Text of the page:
Breton's Set List
4.Edward the Confessor
6.Wood + Plastic
We Were Promised Jetpacks
When I told the guy in the cubicle next to me at my day job that I was going to see a band called We Were Promised Jetpacks, he told me the band's name sounded sort of snotty. He actually said he thought it was a horrible name for a band. However, I actually think it's a great name. The name has popped out at me each and every time I've seen it listed during the past three years. If anything, it peaked my curiosity.
According to Wikipedia, We Were Promised Jetpacks is an indie band that formed Edinburgh in Scotland in 2003 before later moving to Glasglow and signing with Fat Cat Records. They have two CD's, the first released in June of 2009 called These Four Walls and the second released in October of 2011 called In the Pit of the Stomach. All of the music played on Friday night spanned over the band's two albums - leaving the earlier hits for last.
The band opened up there set with "Short Bursts" which has a singsong melody like some sort of Scottish folk song. The song and the testosterone filled audience singing along made me feel like I was watching a local bar band or at least a rough and ready band that's seen a few bar room brawls.
When I listened to We Were Promised Jetpacks, before the show, I liked many of their songs but wasn't impressed by their recordings. But in concert I felt they were a really powerful band. The first thing I (and anyone who's was at the show) noticed is how powerful Adam Thompsons vocal's are. He often backed 2 feet off the mic, but every time he did his vocals were fully audible.
One of the songs, I was hoping the band would do, was "Human Error," the second song played. The arrangement was little longer and so much better live. By the way, there's version of the song on Youtube with Thompson playing the song on acoustic. Even though he does so with the band in concert, on the acoustic version Thompson never vocally comes out of his lower register - yet the song still works.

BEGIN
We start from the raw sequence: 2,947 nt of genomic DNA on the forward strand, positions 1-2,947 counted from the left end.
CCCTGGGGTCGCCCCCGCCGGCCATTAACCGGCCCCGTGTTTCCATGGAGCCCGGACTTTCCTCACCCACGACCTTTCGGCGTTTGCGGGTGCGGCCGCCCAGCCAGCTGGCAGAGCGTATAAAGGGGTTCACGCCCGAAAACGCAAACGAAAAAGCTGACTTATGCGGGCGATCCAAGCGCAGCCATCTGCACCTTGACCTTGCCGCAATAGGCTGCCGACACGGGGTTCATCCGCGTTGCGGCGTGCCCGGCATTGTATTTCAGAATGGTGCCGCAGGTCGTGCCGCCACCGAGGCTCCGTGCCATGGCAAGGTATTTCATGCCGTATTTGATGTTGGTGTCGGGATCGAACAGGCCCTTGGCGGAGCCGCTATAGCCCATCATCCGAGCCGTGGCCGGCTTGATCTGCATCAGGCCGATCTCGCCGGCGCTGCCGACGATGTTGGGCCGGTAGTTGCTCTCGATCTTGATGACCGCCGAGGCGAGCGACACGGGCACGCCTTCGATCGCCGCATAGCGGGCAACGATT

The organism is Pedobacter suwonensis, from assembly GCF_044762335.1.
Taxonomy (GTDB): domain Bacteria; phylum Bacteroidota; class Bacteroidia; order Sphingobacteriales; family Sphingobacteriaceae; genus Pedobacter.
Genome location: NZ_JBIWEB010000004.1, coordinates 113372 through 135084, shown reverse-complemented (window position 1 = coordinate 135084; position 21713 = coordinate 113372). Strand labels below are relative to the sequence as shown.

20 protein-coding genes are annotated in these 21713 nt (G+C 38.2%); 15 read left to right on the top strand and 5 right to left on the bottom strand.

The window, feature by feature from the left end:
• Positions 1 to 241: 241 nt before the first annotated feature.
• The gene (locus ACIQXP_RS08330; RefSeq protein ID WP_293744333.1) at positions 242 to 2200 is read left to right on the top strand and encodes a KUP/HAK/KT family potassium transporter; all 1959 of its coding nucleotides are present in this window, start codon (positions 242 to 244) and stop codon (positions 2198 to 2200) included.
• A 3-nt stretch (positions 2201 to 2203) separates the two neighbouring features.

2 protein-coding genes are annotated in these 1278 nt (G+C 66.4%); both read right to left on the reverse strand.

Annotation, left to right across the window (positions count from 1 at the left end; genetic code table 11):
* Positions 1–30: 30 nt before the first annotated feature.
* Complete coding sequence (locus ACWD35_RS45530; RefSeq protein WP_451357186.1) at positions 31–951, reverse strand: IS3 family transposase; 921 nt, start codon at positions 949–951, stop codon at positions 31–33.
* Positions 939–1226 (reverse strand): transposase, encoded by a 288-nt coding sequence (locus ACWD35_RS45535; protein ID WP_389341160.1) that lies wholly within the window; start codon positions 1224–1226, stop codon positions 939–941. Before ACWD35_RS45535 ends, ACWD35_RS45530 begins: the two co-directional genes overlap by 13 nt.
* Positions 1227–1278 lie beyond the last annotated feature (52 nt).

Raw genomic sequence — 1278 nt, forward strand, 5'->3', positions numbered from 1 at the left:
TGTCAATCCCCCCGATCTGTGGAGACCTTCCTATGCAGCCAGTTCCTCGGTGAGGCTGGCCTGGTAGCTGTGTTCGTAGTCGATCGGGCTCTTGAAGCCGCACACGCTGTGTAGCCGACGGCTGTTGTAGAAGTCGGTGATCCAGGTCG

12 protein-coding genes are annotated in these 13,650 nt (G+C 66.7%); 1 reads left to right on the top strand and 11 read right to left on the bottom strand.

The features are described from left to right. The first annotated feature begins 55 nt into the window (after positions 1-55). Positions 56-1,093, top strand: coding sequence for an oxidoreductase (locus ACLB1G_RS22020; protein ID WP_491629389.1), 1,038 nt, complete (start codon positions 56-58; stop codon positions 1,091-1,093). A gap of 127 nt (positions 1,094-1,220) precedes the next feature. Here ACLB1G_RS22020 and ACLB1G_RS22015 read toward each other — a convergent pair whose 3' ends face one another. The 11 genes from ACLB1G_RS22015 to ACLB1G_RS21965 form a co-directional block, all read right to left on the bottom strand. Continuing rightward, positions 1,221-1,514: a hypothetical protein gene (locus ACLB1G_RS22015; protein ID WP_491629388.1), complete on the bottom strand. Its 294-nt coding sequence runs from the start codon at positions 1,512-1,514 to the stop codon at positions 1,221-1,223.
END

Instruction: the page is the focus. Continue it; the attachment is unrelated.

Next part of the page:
"Hard To Remember" started with Michael Palmer seemingly churning the strings on his guitar being run through an effects pedal. Drummer Darren Lackie counted the rest of the band into a tempo that was a little faster than a dirge. I like the song but I can't help think that hook would make either a great cellular ring tone or a door bell.
Though the predominantly male audience had been singing all through Jetpack's set, the crowd was most audible during "Quiet Little Voices." And of course, since it obviously was the evenings favorite, it was time for that international concert sport known as body surfing.
"Peace Sign" was the new song in Jetpacks' set. I knew it was coming because I checked out setlist.com before the show. When it came it was pretty obvious it was a new song; it's the only song to date where Sean Smith plays a somewhat funky bass-line. I thought the song was small departure from the bands other material.
The show peeked from my vantage point starting with "Ships With Holes Will Sink" and pretty much kept it's momentum going till ending with "It's Thunder and It's Lighting," Jetpacks' played a full set without any frills. The band did not do an encore nor did the audience seem like one was expected. Perhaps it's a given to We Were Promised Jetpacks' audiences that the band puts one hundred percent into their performance but when they're done - they are done.!
We Were Promised Jetpacks' Set List
1. Short Bursts
2. Human Error
3. Hard to Remember
4. Quiet Little Voices
5 Peace Sign
6. Ships With Holes Will Sink
7. Boy In The Backseat
9. Keeping Warm
10. Roll Up Your Sleeves
11. Sore Thumb
12. Pear Tree
13. It’s Thunder and It’s Lightening